by Kelly R. Smith
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We can’t have too many power tools in the shop. The extent of our acquisitions can be guided by 3 principles — budget, storage space, and frequency of use. There are exceptions. For example, you may not use your biscuit joiner often, but when you need it, nothing else will do. Some tools are similar enough that they can have almost overlapping functionality, when some ingenuity and/or woodworking jigs are used. You might assume that the scroll saw vs band debate saw falls into this camp. You would be partly correct but there are some important differences.
Benefits of a Scroll Saw
We’ll look at the scroll saw first. It has certain benefits for certain projects.
- It can make internal cuts. All you have to do is drill an entry hole in your work piece, insert the blade, and cut away. Then you can clean up the internal edges with the sanding implement of your choice.
- It is a better choice for small detailed work and parquetry and inlay work, as it cuts tighter than a band saw.
- It can be used to cut the cheeks of a dovetail joint and to divide a wide tenon into two smaller ones.
- It can make angled cuts up to 45 degrees.
- They are available in various throat sizes. The throat size when it comes to the scroll saw is the distance between the blade and the rear part of the saw. A larger table surface handles larger projects.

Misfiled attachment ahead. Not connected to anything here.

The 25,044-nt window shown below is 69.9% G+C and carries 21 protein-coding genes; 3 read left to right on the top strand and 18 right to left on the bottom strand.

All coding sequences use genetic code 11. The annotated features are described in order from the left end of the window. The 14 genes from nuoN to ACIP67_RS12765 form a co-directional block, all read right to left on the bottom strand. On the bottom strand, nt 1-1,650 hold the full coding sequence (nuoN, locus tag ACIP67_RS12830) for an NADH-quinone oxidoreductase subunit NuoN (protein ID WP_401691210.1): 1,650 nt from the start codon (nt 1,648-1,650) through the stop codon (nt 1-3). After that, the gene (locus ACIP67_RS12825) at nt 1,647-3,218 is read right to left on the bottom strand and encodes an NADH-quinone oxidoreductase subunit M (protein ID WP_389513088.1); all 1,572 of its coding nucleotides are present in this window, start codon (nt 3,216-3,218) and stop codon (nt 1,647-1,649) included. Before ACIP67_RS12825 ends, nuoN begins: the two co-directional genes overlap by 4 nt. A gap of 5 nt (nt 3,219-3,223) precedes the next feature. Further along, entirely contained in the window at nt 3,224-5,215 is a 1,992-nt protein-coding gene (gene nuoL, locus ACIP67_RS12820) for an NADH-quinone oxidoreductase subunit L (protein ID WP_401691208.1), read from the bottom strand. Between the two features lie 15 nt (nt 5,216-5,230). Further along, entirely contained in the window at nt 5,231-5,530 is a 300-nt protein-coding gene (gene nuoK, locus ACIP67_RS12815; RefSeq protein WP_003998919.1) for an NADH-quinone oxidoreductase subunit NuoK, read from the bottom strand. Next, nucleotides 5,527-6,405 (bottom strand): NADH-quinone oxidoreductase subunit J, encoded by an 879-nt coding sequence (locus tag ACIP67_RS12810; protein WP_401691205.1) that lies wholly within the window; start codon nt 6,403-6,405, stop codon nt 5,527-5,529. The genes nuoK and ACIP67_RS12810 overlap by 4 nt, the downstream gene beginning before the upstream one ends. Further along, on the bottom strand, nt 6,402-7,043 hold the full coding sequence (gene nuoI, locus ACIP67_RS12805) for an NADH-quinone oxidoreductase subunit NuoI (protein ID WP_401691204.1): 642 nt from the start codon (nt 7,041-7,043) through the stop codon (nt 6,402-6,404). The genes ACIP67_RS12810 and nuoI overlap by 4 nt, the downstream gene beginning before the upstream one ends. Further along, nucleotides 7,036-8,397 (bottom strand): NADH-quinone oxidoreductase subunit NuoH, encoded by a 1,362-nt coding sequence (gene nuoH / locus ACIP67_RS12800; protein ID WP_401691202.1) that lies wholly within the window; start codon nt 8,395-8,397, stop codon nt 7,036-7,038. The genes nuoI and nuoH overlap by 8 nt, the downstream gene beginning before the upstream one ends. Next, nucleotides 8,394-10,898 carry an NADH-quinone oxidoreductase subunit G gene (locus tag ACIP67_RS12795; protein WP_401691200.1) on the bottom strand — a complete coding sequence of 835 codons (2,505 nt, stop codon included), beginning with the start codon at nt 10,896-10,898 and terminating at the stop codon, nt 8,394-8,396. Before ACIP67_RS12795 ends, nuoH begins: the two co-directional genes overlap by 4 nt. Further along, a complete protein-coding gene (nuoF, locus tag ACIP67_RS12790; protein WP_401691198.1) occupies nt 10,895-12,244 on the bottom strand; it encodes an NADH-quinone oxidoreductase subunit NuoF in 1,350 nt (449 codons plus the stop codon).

Benefits of a Band Saw
- Like the scroll saw, it can make angled cuts up to 45 degrees.
- It can cut much thicker stock than a scroll saw.
- It’s more powerful than a scroll saw. Since the table is open on both ends, throat size is not so much of a consideration, although table size still is.
- Using the right band saw blades you can even cut metal, but I never have so I offer no opinion on this point.
The Million Dollar Question: Should You Invest in a Scroll saw or a Band Saw?
In the spirit of full transparency, I own both. Why? Because it’s easier to use the right saw for the job. But if you are limited to one or the other, consider which will better fit your woodworking needs. Most of the tasks suited to a band saw can also be done on your table saw. Another consideration is your shop configuration. I have 2 large work benches, one stationary and one wheeled so I use a lot of bench-top tools and just swap them out as needed. Whichever saw/s you purchase, look for a reliable brand name and a heavy base.
You Might Also Enjoy:
- Choose the Right Saw For Your DIY Projects
- Use Table Saw Extensions to Increase Your Reach
- How to Cut a Tight Dovetail Joint
- 5 Benefits of a Wood Shop Dust Collector
- Biscuit Joiner; Why You Need One for Woodworking
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About the Author:
Kelly R. Smith is an Air Force veteran and was a commercial carpenter for 20 years before returning to night school at the University of Houston where he earned a Bachelor’s Degree in Computer Science. After working at NASA for a few years, he went on to develop software for the transportation, financial, and energy-trading industries. He has been writing, in one capacity or another, since he could hold a pencil. As a freelance writer now, he specializes in producing articles and blog content for a variety of clients. His personal blog is at I Can Fix Up My Home Blog where he muses on many different topics.